Tag Archives: cocoa

How 1Password extension loads in 64-bit Safari in Snow Leopard

Kevin Ballard explains how 1Password is able to load an extention into Safari when running in 64-bit mode:

When Cocoa was introduced, one of the behaviors that every Cocoa application automatically acquired was the loading of Input Managers. These Input Managers were intended to allow developers to extend the text input system of OS X in ways that the system did not provide by default. However, these Input Managers were really nothing more than Cocoa bundles that got loaded by every single Cocoa app at launch. This means that it was very quickly abused to become a general plugin mechanism for applications that do not natively support plugins (such as Safari). In recent OS updates, Apple has been deprecating this mechanism, and now in Snow Leopard it’s completely gone for 64-bit apps.

Luckily, the smart folks who make 1Password came up with a solution for their upcoming 1Password 3.0 (which is in public beta right now).

AppleScript is a rather old technology, first introduced in System 7. It is a human-readable scripting language that can control any application that implements support for it, along with a slew of system functions. Under the hood, it sends Apple events to actually talk to each process.

Scripting additions are bundles that provide additional functionality to AppleScript, generally by installing Apple event handlers or doing Apple event data coercion.

The thing about scripting additions is that they will be potentially loaded by any process on the system. Generally, they get loaded into a process that attempts to use an AppleEvent that the scripting addition handles.

The ability to load a scripting addition into a target process simply by sending it an Apple event is the key mechanism that allows us to restore the old Input Manager functionality. And this is exactly what 1Password does. 1Password includes a scripting addition that handles the ONEP/Load Apple event with a context of “Process”. This handler takes a single argument, the path to a given bundle, and it loads that specified bundle into the target process. The last component is a background daemon called 1PasswordAgent. This daemon sends the ONEP/Load Apple event to Safari immediately after Safari is launched, causing Safari to load the 1Password WebKit plugin.

This actually sounds a lot cleaner than the input manager hack. I hope Apple doesn’t disable this in the future. Hopefully it will also provide a mechanism for 1Password to work in Opera & Google Chrome.

Getting the title of a Web View in Cocoa Touch

In an application I’m working on, I display a UIWebView with a navigation bar. I wanted to display the title of the web page in the navigation bar when I load a page, but there doesn’t appear to be any obvious way to do it.

There’s actually a very easy way to get the title (or any other property) of a page in a web view: stringByEvaluatingJavaScriptFromString:.

In this case, I use the delegate method webViewDidFinishLoad to obtain the page title and set the title of the navigation bar,

- (void)webViewDidFinishLoad:(UIWebView *)webView
    NSString* title = [webView stringByEvaluatingJavaScriptFromString: @"document.title"];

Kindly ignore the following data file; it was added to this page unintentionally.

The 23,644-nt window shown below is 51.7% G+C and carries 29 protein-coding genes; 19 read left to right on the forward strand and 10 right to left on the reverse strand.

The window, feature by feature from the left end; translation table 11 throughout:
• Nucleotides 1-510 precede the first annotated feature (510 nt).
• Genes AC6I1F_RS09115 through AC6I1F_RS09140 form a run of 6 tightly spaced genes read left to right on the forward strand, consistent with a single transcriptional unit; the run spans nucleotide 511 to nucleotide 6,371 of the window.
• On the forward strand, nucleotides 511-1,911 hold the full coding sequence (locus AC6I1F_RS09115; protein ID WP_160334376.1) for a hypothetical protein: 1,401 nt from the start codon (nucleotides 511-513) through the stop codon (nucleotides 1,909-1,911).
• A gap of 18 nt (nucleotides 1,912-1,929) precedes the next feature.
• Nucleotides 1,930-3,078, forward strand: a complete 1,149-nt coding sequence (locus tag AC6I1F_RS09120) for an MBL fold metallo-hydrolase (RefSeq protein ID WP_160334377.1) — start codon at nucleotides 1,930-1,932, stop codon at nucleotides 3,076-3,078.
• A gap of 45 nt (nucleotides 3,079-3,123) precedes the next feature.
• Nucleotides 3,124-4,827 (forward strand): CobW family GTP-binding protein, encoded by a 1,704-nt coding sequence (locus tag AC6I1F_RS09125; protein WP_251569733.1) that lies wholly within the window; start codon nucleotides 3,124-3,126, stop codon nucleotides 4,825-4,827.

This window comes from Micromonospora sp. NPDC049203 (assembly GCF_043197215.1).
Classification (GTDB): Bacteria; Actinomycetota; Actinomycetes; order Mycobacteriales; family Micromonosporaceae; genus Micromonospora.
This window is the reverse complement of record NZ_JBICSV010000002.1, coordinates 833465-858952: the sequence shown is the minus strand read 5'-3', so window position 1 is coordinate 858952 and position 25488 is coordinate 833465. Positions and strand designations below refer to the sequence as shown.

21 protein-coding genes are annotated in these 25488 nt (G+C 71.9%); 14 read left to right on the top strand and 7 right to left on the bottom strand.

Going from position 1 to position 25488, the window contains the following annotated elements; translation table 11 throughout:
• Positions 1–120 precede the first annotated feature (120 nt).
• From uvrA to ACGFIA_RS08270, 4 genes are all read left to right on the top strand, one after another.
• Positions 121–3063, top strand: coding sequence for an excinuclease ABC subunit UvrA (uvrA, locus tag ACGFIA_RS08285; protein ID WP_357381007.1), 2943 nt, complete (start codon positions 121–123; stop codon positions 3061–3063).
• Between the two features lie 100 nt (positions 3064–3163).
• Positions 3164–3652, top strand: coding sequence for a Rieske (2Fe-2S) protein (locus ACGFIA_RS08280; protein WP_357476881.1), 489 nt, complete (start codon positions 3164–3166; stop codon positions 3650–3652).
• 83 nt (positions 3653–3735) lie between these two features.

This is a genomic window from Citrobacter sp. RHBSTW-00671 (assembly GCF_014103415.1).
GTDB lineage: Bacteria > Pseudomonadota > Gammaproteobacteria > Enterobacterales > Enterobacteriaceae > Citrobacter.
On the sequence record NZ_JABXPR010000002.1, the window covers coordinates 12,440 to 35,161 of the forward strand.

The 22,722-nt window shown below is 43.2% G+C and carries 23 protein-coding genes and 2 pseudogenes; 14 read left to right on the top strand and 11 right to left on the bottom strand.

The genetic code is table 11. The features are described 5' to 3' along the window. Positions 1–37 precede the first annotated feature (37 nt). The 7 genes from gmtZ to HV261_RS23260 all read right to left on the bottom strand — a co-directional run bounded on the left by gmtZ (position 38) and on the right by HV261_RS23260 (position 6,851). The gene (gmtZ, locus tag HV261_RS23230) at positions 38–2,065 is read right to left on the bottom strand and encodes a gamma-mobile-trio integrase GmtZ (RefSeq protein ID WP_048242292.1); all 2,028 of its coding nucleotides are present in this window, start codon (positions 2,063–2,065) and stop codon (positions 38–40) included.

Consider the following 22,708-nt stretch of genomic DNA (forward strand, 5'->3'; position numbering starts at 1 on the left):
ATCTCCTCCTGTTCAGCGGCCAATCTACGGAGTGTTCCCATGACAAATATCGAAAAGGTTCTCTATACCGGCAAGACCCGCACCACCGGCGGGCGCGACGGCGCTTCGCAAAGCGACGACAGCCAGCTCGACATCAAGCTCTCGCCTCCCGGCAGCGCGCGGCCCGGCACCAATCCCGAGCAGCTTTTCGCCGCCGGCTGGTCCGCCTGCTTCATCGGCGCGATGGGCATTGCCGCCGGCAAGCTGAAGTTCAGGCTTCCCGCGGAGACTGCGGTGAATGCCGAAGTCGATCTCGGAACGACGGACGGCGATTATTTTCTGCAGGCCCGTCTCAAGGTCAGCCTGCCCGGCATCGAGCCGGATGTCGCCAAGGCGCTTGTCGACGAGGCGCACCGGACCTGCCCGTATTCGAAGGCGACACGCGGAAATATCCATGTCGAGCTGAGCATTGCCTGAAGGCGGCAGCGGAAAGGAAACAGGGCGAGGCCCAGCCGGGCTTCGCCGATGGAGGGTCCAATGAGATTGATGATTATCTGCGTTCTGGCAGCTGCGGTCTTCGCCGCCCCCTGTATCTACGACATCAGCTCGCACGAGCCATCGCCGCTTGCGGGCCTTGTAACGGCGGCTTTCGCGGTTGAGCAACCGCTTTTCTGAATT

navbar.title = title;

The result looks like this:

iPhone Simulator
Uploaded with plasq‘s Skitch!

Introducing SlimFeeder 0.1

I’ve released SlimFeeder 0.1, a simple open source native Cocoa client for FriendFeed. With SlimFeeder you can view your friends, your own items, and the public timeline.

Download SlimFeeder here or download the source here.

Native Cocoa app for FriendFeed

Over the weekend I finally got a chance to work on a decent sample program for my Cocoa FriendFeed class, which I hope to release some time this week.

FriendFeed App
Uploaded with plasq‘s Skitch!

More FriendFeed Stuff

I’ve implemented posting in my Cocoa FriendFeed class, and I ended up rewriting the fetch methods to use a NSURLConnection rather than PubSub. I’m now using a temporary PSFeed object to parse the received data rather than maintaining PSFeed objects for all requested feeds. I could probably use a NSXMLDocument, but PSFeed seems cleaner.

Here’s how I’m doing it now:

// this method handles data received from the NSURLConnection
- (void) parse: (NSData*) data {
    PSFeed *feed = [[PSFeed alloc] initWithData: data URL: _url];
    for (PSEntry *entry in [feed entries]) {
        [_entries addObject: [[FFItem itemWithEntry: entry] retain]];
    [feed release];

As you can see I’m using Objective C 2.0, so this will only work in Leopard or later.

FriendFeed API

I’ve been playing with the FriendFeed API in Objective C, although I don’t have anything ready for public consumption yet.

Since the fetch methods basically work like RSS feeds, they can be handled easily using PubSub. Most of the code I had to write was to decode the entries returned into something more useful. The methods which require authentication turned out to be no big deal; it can be handled using PSFeed’s login property and the setPassword: method. My next step will be to tackle the publish methods, which can be handled using NSURLConnection.

To make time to work on this, I haven’t been reading my RSS feeds regularly (or checking Twitter). Setting NetNewsWire to manual refresh only is a huge productivity booster. I also haven’t been blogging regularly, as my readers probably noticed.